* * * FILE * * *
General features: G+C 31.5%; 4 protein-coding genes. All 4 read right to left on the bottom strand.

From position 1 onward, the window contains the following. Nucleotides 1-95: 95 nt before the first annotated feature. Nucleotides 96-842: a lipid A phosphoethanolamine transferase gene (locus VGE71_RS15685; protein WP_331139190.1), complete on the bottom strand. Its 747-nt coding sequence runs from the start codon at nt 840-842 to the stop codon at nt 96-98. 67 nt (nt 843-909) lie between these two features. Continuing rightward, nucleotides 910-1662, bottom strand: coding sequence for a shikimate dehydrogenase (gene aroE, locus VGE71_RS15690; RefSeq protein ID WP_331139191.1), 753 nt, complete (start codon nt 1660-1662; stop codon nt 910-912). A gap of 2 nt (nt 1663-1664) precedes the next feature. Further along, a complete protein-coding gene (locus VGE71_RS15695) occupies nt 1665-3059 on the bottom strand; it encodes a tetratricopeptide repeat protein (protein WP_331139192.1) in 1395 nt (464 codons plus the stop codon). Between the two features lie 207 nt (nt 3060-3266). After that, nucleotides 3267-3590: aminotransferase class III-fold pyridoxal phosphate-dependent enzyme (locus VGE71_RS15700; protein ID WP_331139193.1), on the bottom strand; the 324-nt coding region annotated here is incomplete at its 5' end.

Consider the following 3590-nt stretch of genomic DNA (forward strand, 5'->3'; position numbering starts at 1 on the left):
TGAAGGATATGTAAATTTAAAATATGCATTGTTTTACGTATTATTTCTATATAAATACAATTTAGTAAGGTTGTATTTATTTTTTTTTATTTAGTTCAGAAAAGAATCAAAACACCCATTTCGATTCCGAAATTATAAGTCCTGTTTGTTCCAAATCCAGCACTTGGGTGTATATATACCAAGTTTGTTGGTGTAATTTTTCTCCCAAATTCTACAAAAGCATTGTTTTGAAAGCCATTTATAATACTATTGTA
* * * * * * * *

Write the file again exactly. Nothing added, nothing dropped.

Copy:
General features: G+C 31.5%; 4 protein-coding genes. All 4 read right to left on the bottom strand.

From position 1 onward, the window contains the following. Nucleotides 1-95: 95 nt before the first annotated feature. Nucleotides 96-842: a lipid A phosphoethanolamine transferase gene (locus VGE71_RS15685; protein WP_331139190.1), complete on the bottom strand. Its 747-nt coding sequence runs from the start codon at nt 840-842 to the stop codon at nt 96-98. 67 nt (nt 843-909) lie between these two features. Continuing rightward, nucleotides 910-1662, bottom strand: coding sequence for a shikimate dehydrogenase (gene aroE, locus VGE71_RS15690; RefSeq protein ID WP_331139191.1), 753 nt, complete (start codon nt 1660-1662; stop codon nt 910-912). A gap of 2 nt (nt 1663-1664) precedes the next feature. Further along, a complete protein-coding gene (locus VGE71_RS15695) occupies nt 1665-3059 on the bottom strand; it encodes a tetratricopeptide repeat protein (protein WP_331139192.1) in 1395 nt (464 codons plus the stop codon). Between the two features lie 207 nt (nt 3060-3266). After that, nucleotides 3267-3590: aminotransferase class III-fold pyridoxal phosphate-dependent enzyme (locus VGE71_RS15700; protein ID WP_331139193.1), on the bottom strand; the 324-nt coding region annotated here is incomplete at its 5' end.

Consider the following 3590-nt stretch of genomic DNA (forward strand, 5'->3'; position numbering starts at 1 on the left):
TGAAGGATATGTAAATTTAAAATATGCATTGTTTTACGTATTATTTCTATATAAATACAATTTAGTAAGGTTGTATTTATTTTTTTTTATTTAGTTCAGAAAAGAATCAAAACACCCATTTCGATTCCGAAATTATAAGTCCTGTTTGTTCCAAATCCAGCACTTGGGTGTATATATACCAAGTTTGTTGGTGTAATTTTTCTCCCAAATTCTACAAAAGCATTGTTTTGAAAGCCATTTATAATACTATTGTA